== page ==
Take a Northwest-Style Safari on the Olympic Peninsula

Patience and luck can yield enviable big-animal encounters.

By Roddy Scheer


September 15, 2017

This article originally appeared in the October 2017 issue of Seattle Magazine.

Check out the rest of our fall road trips package here.

Sailing west across Elliott Bay on the Bainbridge Island–bound MV Tacoma ferry, I’ve already got my binoculars out, scanning the waterline for signs of life. An osprey shrieks overhead, but otherwise, the rolling sea itself is the only body in motion I can see. But I know a little patience will pay off as I’m just starting my long weekend odyssey to one of Washington’s wildest corners, the Olympic Peninsula, in search of iconic wildlife.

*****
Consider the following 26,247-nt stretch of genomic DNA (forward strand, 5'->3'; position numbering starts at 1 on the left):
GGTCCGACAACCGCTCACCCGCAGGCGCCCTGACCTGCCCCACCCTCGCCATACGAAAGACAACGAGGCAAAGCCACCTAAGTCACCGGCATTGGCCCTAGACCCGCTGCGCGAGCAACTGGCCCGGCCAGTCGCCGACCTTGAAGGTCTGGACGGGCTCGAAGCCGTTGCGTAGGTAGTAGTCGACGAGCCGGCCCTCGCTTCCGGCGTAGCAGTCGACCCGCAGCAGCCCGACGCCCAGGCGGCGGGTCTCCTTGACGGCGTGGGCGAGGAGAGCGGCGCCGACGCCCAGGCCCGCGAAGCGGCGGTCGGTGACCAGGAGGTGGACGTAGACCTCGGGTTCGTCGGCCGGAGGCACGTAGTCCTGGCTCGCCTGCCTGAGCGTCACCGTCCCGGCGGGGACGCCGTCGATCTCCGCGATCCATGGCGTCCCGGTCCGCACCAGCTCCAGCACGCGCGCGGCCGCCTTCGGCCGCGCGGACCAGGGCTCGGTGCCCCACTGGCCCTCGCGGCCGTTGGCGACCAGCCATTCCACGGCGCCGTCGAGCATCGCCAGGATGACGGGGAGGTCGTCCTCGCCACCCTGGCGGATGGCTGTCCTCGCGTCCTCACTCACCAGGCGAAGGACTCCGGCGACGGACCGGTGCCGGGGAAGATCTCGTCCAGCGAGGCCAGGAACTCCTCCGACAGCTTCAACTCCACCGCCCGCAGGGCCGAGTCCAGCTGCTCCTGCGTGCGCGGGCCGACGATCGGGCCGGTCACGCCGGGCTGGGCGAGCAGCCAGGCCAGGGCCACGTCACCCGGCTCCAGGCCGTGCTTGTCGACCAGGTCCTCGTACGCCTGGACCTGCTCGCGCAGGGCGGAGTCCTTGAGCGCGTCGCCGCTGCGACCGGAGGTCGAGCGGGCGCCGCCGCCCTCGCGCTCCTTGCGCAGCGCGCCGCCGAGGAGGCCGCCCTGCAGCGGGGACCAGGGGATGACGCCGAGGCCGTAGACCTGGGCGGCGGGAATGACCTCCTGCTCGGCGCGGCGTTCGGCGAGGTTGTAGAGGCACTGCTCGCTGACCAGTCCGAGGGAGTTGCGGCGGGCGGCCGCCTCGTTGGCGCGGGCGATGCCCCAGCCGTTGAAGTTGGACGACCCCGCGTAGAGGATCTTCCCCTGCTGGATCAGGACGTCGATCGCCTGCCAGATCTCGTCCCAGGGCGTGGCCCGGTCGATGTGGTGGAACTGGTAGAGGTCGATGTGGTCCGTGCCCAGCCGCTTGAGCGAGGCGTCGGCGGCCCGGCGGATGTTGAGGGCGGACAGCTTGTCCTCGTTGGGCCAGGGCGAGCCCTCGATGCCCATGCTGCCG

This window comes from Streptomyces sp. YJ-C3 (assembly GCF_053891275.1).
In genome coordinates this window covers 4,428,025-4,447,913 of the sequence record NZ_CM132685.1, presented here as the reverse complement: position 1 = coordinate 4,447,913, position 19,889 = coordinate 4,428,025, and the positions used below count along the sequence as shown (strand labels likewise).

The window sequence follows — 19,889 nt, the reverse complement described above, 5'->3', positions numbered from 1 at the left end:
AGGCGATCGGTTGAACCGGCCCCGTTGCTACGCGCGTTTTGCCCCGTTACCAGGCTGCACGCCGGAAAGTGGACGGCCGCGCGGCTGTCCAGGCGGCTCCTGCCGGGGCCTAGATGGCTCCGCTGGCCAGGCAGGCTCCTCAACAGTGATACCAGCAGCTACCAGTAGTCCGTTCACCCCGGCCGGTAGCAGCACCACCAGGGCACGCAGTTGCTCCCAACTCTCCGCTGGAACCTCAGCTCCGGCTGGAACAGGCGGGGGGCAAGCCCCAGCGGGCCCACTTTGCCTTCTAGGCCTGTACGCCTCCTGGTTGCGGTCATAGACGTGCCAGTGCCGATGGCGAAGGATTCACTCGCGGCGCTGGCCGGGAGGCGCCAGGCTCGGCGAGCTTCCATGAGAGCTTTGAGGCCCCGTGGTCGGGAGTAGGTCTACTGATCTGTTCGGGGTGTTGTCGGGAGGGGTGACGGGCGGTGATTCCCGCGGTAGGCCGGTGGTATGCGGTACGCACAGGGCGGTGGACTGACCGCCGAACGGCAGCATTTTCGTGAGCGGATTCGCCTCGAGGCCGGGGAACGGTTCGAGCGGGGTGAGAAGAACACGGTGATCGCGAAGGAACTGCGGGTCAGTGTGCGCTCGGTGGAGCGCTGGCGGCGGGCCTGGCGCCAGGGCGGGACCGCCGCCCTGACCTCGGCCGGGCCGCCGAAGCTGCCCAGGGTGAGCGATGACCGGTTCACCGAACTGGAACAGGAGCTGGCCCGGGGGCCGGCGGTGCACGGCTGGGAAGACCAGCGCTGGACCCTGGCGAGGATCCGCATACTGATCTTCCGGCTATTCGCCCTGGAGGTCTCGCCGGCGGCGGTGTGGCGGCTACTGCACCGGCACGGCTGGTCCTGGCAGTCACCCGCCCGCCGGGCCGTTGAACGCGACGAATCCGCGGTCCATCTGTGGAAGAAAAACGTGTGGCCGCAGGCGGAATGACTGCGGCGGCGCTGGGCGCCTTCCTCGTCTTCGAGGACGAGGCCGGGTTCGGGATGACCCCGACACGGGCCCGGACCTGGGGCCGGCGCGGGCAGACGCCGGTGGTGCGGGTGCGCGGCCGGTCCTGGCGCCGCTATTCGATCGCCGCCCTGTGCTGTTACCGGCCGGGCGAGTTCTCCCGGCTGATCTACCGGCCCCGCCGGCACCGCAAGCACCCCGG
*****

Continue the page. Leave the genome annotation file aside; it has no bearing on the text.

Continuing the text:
We reach the other side, and I steer my VW past the ice cream shops, galleries and inns lining State Route 305 in the village of Winslow. Eager to get past such trappings of civilization, I step on the gas. There will be no stopping ’til Port Townsend, where I’ll hop a boat for a whale watching cruise. Another hour behind the wheel, and I pull up to the Puget Sound Express office and check in for an afternoon tour aboard Red Head, a speedy 56-footer with a nose for sniffing out the San Juan Island’s resident orca pods.

After a safety talk from the captain, Pete Hanke, we shove off and head south toward Admiralty Inlet, where radio chatter informs us that some orcas have been spotted. Within 20 minutes, we’re the first whale tour boat to catch up with the majestic black-and-white killers.